engages in targeting facilitators of people-smuggling ventures. These are the people who arrange for the marketing of opportunities for potential passengers, organise their travel to embarkation points, coordinate and provide vessels and employ crews.76
The AFP is also partly responsible for the investigation and prosecution of the crews of SIEVs for people smuggling offences under the Migration Act 1958 (Cth). (77)
The co-operative regime between the AFP and the INP in relation to people smuggling is given effect through a specific protocol concluded in 2000. On 27 October 1995, the AFP entered into a Memorandum of Understanding (MOU) with the Indonesian National Police to co-operate in the investigation of transnational crime. The MOU was renewed on 5 August 1997. On 15 September 2000, the AFP entered into a specific protocol under the MOU "to target people smuggling syndicates operating out of Indonesia." (78) Two weeks later, on 27 September 2000, a ministerial direction was issued to the AFP, directing the AFP to "give special emphasis to countering and otherwise investigating organised people smuggling." (79)
According to the Commissioner of the AFP, Mr. M. Keelty,
Under the provisions of the Protocol, the AFP did fund INP units to take part in anti-people smuggling operations ... The Protocol laid out the level of accountability that would have to be met by the various INP units ... The Protocol allowed for the AFP and INP to provide advice regarding target selection, technical and management support of operations, informant management, information facilitation and assistance in financial reporting. (80)
Action was taken under the Protocol almost immediately, including the training of five INP Special Intelligence Units in October, the provision of equipment to those units in November and the allocation of funds to coordinate operations (including the INP Interpol office) and pay the INP informant network. (81)
Under the Protocol, however, the AFP "cannot direct the INP ... [w]e can seek their cooperation." The INP Special Intelligence Units have been involved in gathering information, making arrests and prosecuting Indonesian-based people smugglers. (82) The Special Intelligence Units were also central to the Australian policy of disruption in Indonesia.
On or around 12 September 2001, the Indonesian government set aside the Protocol. Apparently, it is unclear why this occurred. The AFP have stated that the only reason they were given was that the Indonesian government desired a more formal, government-to-government agreement, rather than the "agency-to-agency" arrangement in place at the time. It was acknowledged, however, that "to a degree the concern went to the disruption operation." (83) The operation of the Protocol remained suspended until the conclusion of a new MOU and Protocol on 13 June 2002. Despite the suspension of the Protocol, the AFP maintains that they continued to receive co-operation from the INP "on a case by case basis." (84)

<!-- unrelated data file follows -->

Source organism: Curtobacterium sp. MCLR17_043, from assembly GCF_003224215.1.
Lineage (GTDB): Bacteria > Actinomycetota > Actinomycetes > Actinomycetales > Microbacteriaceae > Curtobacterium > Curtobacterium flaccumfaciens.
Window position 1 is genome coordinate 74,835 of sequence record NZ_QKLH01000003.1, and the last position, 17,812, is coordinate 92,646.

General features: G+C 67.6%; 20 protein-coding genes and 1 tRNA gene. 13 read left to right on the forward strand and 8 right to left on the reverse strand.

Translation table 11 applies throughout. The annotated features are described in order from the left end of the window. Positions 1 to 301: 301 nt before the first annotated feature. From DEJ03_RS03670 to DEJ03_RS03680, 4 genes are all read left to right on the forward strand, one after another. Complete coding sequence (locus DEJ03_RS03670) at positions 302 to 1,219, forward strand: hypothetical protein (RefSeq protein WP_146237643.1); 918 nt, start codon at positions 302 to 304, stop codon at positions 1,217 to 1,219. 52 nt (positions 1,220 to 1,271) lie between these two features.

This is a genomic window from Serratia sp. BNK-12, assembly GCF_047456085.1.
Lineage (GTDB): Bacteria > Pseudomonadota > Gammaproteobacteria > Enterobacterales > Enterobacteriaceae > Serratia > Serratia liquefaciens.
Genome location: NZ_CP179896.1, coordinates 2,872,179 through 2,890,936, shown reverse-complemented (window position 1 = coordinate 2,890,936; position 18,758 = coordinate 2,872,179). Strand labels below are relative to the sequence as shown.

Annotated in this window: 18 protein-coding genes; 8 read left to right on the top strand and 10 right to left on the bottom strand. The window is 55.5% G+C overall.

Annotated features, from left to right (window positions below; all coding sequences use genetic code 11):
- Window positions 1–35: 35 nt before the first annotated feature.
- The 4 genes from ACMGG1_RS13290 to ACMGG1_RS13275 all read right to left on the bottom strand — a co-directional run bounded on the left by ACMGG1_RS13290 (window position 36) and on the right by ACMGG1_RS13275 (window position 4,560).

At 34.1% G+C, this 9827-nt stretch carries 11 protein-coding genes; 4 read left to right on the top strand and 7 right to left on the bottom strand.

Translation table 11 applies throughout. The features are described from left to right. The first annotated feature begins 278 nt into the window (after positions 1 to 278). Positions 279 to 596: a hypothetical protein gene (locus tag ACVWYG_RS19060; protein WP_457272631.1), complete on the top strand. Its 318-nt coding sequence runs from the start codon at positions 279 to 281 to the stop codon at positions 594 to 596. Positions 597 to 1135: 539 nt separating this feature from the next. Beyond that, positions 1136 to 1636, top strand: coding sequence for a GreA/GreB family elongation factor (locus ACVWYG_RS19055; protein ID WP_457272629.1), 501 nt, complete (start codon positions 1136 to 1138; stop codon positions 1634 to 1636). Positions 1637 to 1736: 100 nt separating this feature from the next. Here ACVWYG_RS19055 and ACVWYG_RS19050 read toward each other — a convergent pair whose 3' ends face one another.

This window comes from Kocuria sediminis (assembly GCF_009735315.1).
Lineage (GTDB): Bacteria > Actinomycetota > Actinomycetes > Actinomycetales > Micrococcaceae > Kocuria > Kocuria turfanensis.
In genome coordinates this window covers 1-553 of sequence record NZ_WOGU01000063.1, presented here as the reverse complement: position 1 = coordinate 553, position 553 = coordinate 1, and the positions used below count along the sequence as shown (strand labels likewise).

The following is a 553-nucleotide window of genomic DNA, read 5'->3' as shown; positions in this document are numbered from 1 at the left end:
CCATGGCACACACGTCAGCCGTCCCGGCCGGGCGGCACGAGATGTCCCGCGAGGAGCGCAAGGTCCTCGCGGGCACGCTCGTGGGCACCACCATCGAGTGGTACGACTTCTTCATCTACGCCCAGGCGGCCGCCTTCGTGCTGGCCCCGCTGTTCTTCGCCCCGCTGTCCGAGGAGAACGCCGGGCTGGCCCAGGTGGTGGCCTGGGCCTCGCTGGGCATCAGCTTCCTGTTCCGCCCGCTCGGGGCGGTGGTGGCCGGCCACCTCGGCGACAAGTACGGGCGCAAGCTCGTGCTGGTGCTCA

The Australian policy of disruption in Indonesia has been labelled "the untold story of people-smuggling." (85) The Senate Select Committee pursued this story in some detail, in response to a submission raising questions about the sinking of a SIEV en route to Australia. This incident lead to the drowning of 353 asylum seekers--mostly women and children--and has become known as 'SIEV X'. (860 In pursuing some of the issues raised by the SIEV X incident, the extent of disruption activities in Indonesia became apparent.
The primary objective for disruption activities is "to prevent the departure of the vessel in the first instance, to deter or dissuade passengers from actually boarding a vessel." (87) A distinction was drawn between dismantling and disruption efforts.
Dismantling is more focused on targeting the critical players, the facilitators, within the syndicate. So you are actually taking away a fulcrum for activity ... whereas disruption can extend far beyond the syndicate itself and ... target potential passengers on the vessel to disrupt their getting on board,as
Disruption activities included the interception and diversion of potential asylum seekers in Indonesia.
By disruption, we mean the use of the Indonesian national police to divert potential passengers to the International Organisation for Migration or the interception by the Indonesian national police of passengers prior to boarding vessels. What would happen ... is that potential passengers are gathered sometimes in a number of locations and at the last moment they are provided with details or transport to an embarkation point and they are placed on the vessels at the embarkation point. Often a disruption activity would be to prevent the passengers from getting to the point of embarkation or if we knew who the people smuggler was, to have the Indonesian national police arrest the organiser, or in other ways to disrupt the gathering of the people prior to the vessel departing. (89)
Other efforts that may fall within the general description of disruption activities include the distribution of information leaflets discouraging people in Indonesia from using a people smuggler to get to Australia, (90) information campaigns directed at Indonesian fishermen who are usually recruited by people smugglers as "crew" (91) and "soft" enforcement measures.